Ukrainian refugee children at Shipley Glen Tramway

A UKRAINE flag fluttered in the autumn sunshine as a group of children set off on Shipley Glen Tramway for some half-term fun.

A ride on the historic trams, followed by fish and chips in the bandstand at nearby Roberts Park, was a carefree day out for these nine to 14-year-olds, forced to leave their homes and flee the war in Ukraine.

Emma Clayton

By Emma Clayton Leisure and Lifestyle Editor (Telegraph & Argus) 2nd November 2022

The youngsters came to Bradford as refugees and have spent the past few months staying with local families. Last week they enjoyed a week of activities organised by youth charity the Brathay Trust and Bradford Ukrainian Club.

“It’s a chance for them to just be children,” said Natalia Llanera Glover, youth work team leader at the Bradford branch of the Brathay Trust, which runs community programmes and support for children, young people and families. “This visit is part of a week of events helping the children integrate in Bradford; meeting other children and finding out more about the area.

“Today, at the tramway, it’s about getting them outdoors and learning a bit about Saltaire. Some of them have been kayaking on the canal, and creating art inspired by local nature.”

Shipley Glen Tramway chairman Richard Freeman said: “This is the essence of what we are. It’s great to do things like this for the community. We get regular schools visits; children always enjoy coming here, as they have for generations.

“We can’t imagine what these children have been through, in their journey from Ukraine. Some don’t know where their fathers are. To see them having fun at the tramway is so rewarding.”

Also in half-term week, the youngsters enjoyed lantern-making sessions at Kala Sangam Arts Centre in Bradford, while over at Bradford Ukrainian Club they did some traditional cooking and dancing. Later in the week they took part in Halloween crafts, making masks and carving pumpkins, and joined Friday’s Intercultured Festival lantern parade at Lister Park.

Bradford Ukrainian Club chair Orysia Chymera said most of the children had travelled to the UK with their mothers. “The support of the British public has been amazing,” she said. Bradford has the second largest Ukrainian population in the UK, and Bradford has been very welcoming to these families.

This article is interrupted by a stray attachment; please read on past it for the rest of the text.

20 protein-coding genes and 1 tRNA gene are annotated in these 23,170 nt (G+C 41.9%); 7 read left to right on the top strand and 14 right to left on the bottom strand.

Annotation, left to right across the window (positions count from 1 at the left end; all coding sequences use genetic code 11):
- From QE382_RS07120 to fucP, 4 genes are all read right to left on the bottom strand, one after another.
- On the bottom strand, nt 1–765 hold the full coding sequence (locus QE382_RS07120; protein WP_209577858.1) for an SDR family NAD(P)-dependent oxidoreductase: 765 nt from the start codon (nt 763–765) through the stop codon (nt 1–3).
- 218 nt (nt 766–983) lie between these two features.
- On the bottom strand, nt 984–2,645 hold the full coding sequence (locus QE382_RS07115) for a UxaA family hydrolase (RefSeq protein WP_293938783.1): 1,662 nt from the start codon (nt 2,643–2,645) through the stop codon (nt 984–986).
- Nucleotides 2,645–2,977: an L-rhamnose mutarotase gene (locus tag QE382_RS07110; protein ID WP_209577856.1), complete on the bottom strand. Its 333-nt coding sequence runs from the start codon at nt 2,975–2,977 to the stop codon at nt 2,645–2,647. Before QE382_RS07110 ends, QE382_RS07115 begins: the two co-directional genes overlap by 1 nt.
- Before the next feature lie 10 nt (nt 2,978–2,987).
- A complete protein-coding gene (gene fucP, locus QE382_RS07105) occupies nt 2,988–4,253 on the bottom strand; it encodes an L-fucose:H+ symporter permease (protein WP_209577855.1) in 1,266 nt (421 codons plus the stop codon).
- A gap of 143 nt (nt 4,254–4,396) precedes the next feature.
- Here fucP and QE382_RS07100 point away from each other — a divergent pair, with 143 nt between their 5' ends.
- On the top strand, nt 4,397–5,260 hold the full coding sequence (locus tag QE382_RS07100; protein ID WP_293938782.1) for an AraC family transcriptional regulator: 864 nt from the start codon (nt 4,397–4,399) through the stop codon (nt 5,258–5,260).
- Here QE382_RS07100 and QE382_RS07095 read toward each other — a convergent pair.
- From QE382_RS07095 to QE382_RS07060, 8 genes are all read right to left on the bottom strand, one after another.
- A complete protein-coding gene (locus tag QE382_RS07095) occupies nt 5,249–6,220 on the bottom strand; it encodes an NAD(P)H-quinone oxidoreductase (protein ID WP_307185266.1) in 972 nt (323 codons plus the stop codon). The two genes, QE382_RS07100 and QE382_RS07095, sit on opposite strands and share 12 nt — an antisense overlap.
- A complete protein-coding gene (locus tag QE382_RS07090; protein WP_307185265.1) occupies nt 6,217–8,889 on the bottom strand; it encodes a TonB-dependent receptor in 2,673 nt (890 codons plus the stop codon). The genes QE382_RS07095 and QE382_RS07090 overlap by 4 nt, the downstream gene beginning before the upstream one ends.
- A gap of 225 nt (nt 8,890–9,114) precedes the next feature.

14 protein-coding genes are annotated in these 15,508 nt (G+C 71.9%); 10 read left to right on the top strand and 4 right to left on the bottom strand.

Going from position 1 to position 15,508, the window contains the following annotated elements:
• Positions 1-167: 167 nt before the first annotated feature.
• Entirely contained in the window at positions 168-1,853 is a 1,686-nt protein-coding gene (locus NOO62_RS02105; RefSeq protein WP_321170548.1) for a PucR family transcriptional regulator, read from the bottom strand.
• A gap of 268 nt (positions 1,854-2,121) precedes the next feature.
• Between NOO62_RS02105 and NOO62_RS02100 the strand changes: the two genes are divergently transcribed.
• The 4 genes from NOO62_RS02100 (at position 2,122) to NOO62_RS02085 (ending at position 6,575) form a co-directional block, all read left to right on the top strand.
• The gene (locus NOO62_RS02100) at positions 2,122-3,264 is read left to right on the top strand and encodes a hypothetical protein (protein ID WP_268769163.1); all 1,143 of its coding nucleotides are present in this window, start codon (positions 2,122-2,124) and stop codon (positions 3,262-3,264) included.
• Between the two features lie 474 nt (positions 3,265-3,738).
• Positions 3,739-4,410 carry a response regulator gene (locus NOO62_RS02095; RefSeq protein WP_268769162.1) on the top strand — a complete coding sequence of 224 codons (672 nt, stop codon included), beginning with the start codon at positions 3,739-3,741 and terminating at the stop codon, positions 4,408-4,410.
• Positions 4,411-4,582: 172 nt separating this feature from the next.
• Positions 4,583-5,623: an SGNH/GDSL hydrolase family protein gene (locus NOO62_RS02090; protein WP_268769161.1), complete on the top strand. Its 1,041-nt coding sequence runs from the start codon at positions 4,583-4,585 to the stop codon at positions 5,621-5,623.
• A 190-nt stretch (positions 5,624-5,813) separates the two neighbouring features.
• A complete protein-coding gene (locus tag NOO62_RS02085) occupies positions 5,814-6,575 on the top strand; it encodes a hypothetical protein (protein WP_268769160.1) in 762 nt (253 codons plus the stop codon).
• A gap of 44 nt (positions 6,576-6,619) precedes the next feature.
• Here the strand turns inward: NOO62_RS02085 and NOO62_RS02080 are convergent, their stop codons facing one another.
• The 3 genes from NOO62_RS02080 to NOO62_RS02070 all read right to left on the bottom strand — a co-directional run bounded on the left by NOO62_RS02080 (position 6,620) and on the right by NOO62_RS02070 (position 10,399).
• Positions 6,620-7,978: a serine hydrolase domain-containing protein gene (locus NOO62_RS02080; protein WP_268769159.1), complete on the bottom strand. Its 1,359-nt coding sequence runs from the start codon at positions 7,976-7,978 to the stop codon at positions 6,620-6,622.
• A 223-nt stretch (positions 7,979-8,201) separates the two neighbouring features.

“They have been staying with families across the district on the six-month sponsorship scheme. Some are now starting to look for their own homes, but finding accommodation is difficult. If anyone can help to provide suitable accommodation, I’d urge them to contact Bradford Council.

“A big issue for them is employment. Many of the parents are well qualified and had good jobs in Ukraine but they’ve come here with nothing, just as my parents did as refugees after the war. Most of them would go back to Ukraine tomorrow – it’s their home and they miss it dreadfully.

“It’s lovely to see these children just enjoying themselves today, like any other children would in half-term. We’re very grateful to the Brathay Trust and to the Tramway for making this happen.”

* UKRAINE’S premier symphony orchestra is heading for Bradford next year, thanks to a united show of support from venues around the UK.

St George’s hall is joining forces with 17 other venues to host the National Symphony Orchestra of Ukraine for its biggest UK tour in 100 years. The three-week tour – the orchestra’s first in the UK in 22 years – is in autumn 2023.

The National Symphony Orchestra of Ukraine (NSOU) is recognised as one of the finest symphony orchestras in Eastern Europe. Over summer it performed in the Lysenko Column Concert Hall in Kyiv, where ticket capacity is now limited to around 150 people, because only 200 people can fit in the air raid shelter under the building. When the air alarm goes off, the audience, orchestra members and venue staff move to the shelter, where the violinists play Bach sonatas and other music to the audience while they wait until it’s safe to come out.

As well as providing a UK-wide platform for the orchestra to perform, the tour is fundraising to support the NSOU and the continuation of Ukraine’s rich musical culture during the conflict. The orchestra’s performance at St George’s Hall will selected pieces by Ukrainian composer Boris Lyatoshynsky, including Grazhyna and Symphonic, as well as Strauss’ Don Juan. The orchestra will be led by music director Volodymyr Sirenko, and soloists will include two of the most distinguished young Ukrainian musicians – violinist Oleksii Semenenko and pianist Antonii Baryshevskyi.

Alexander Hornostai, the orchestra’s managing director, says: “The NSOU has been an important part of the country’s culture for over 100 years. We have been performing and rehearsing in Kiev since 1918. Whilst this war has had a dramatic impact on Ukrainian lives, we took the decision early on that we had an important role to play in continuing to perform, to protect and showcase Ukrainian musical culture and show that there is more to our country than just the conflict. We are deeply grateful to the UK venues and tour promoters who are working with us to ensure this ambitious tour happens. We can’t wait to return to the UK after more than two decades and perform to audiences all over the country.”

The NSOU put plans on hold when Russia invaded Ukraine in February, then resumed rehearsals and performances at the end of April, at the Lysenko hall. Most of the 98 NSOU members have remained in Kyiv. With all men in Ukraine aged 18-60 conscripted to fight, two male members of the orchestra are currently serving in the Ukraine military.

A Just Giving appeal has been set up by tour promoters IMG Artists, with proceeds going to the orchestra. Visit

* The NSOU is at George’s Hall on October 26, 2023. Call (01274) 432000 or visit